Today we find ourselves with audiences that are overwhelmed, and bombarded with more and more and more forms of communication with less and less and less impact. What we need to do is create effective communication pieces that slow people down, activate their senses, and command their attention. The Mohawk Maker’s Field Guide will help you do that by teaching you to use uncoated textured and colored papers as a tool. Continue reading

When Should You Score a Folded Brochure?

score and foldWe’ve all been there. We’ve all seen it. The dreaded cracked fold. It glares up at you with its little white edges saying, “look how I ruined your beautiful print job.” Once you get over that disappointment (well, you try to get over it), now you have to deal with a potentially upset client.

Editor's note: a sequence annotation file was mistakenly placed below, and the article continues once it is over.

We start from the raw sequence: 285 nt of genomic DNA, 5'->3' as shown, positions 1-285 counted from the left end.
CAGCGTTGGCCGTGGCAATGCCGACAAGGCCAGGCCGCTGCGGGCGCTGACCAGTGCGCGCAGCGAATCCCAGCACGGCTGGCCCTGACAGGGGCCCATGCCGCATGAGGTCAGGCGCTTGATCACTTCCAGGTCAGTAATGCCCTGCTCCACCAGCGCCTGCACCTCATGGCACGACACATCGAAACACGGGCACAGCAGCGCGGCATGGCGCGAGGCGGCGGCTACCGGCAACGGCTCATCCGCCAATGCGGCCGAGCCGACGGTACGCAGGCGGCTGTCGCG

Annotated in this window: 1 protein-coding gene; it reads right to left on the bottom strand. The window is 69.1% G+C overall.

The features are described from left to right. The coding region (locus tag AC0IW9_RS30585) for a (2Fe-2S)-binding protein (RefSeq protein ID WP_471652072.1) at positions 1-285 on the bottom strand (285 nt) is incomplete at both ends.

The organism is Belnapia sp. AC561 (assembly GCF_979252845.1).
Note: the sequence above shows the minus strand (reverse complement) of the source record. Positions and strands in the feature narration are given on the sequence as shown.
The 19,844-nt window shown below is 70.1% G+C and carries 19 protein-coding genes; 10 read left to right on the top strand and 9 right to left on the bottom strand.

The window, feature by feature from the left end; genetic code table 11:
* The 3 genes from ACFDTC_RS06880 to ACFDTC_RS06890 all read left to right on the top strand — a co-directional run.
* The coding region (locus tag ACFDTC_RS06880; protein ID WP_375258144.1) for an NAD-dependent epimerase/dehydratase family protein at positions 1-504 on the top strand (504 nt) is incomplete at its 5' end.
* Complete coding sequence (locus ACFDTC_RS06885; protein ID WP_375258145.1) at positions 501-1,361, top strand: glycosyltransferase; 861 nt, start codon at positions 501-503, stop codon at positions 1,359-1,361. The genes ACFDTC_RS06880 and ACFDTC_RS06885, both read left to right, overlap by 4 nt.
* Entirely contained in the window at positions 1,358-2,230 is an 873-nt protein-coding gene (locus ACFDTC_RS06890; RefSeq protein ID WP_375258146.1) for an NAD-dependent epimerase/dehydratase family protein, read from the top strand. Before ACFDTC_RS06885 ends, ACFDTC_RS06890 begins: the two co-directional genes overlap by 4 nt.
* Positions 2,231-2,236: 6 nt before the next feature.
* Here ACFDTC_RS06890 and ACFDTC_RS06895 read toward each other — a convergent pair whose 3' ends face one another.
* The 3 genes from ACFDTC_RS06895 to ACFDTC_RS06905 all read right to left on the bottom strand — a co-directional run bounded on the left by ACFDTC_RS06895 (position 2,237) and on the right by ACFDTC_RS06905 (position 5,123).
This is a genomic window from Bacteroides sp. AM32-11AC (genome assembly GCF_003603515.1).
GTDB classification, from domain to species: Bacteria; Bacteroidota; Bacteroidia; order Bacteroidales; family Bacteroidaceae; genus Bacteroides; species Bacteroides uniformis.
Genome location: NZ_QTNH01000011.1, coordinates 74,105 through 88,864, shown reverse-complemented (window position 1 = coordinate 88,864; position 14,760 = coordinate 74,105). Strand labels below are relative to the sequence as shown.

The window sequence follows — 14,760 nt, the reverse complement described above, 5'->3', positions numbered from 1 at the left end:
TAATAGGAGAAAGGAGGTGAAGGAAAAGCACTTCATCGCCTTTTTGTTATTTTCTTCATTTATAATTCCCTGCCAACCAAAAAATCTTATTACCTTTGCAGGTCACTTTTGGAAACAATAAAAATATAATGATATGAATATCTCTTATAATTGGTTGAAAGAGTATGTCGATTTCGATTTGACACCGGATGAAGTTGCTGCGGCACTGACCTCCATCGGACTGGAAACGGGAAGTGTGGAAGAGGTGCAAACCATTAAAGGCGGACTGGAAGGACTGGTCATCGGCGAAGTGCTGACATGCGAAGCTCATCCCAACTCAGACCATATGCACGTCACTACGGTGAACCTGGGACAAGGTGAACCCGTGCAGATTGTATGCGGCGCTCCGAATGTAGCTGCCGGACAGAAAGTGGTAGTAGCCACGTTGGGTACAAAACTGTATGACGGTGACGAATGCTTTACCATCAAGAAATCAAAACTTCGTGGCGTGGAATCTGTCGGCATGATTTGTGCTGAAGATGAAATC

Trish Witkowski, the genius behind foldfactory.com, Rock the Mailbox and host of the Super Cool Fold of the Week videos, is the zen master of folds. While she can tell you about the two-way angled gate wrap and meandering accordion fold in great production detail, we thought we would post her answer to one of the most basic questions we hear the most…”when should I score a folded brochure?” Continue reading

Paper Textures that Create Impact

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There’s no denying that at the heart of paper’s allure is its tactility. The feel of a texture delights the fingertips, sets a tone and enhances a design. In fact, neuroscience has found that the power of touch is so strong that it can shape perceptions, influence purchasing and increase memory recall. (See Millward Brown Study and Sappi “Neuroscience of Touch” videos to learn more.)

There are many textures available ranging from subtle to pronounced; sophisticated to rough hewn; scratchy to rubbery soft. To make finding that perfect texture a little easier, we put together a list of uncoated finishes and paper grade names. You also may want to request a copy of Neenah’s Down & Dirty Print Guide which shows how different textures will affect your printing results. Continue reading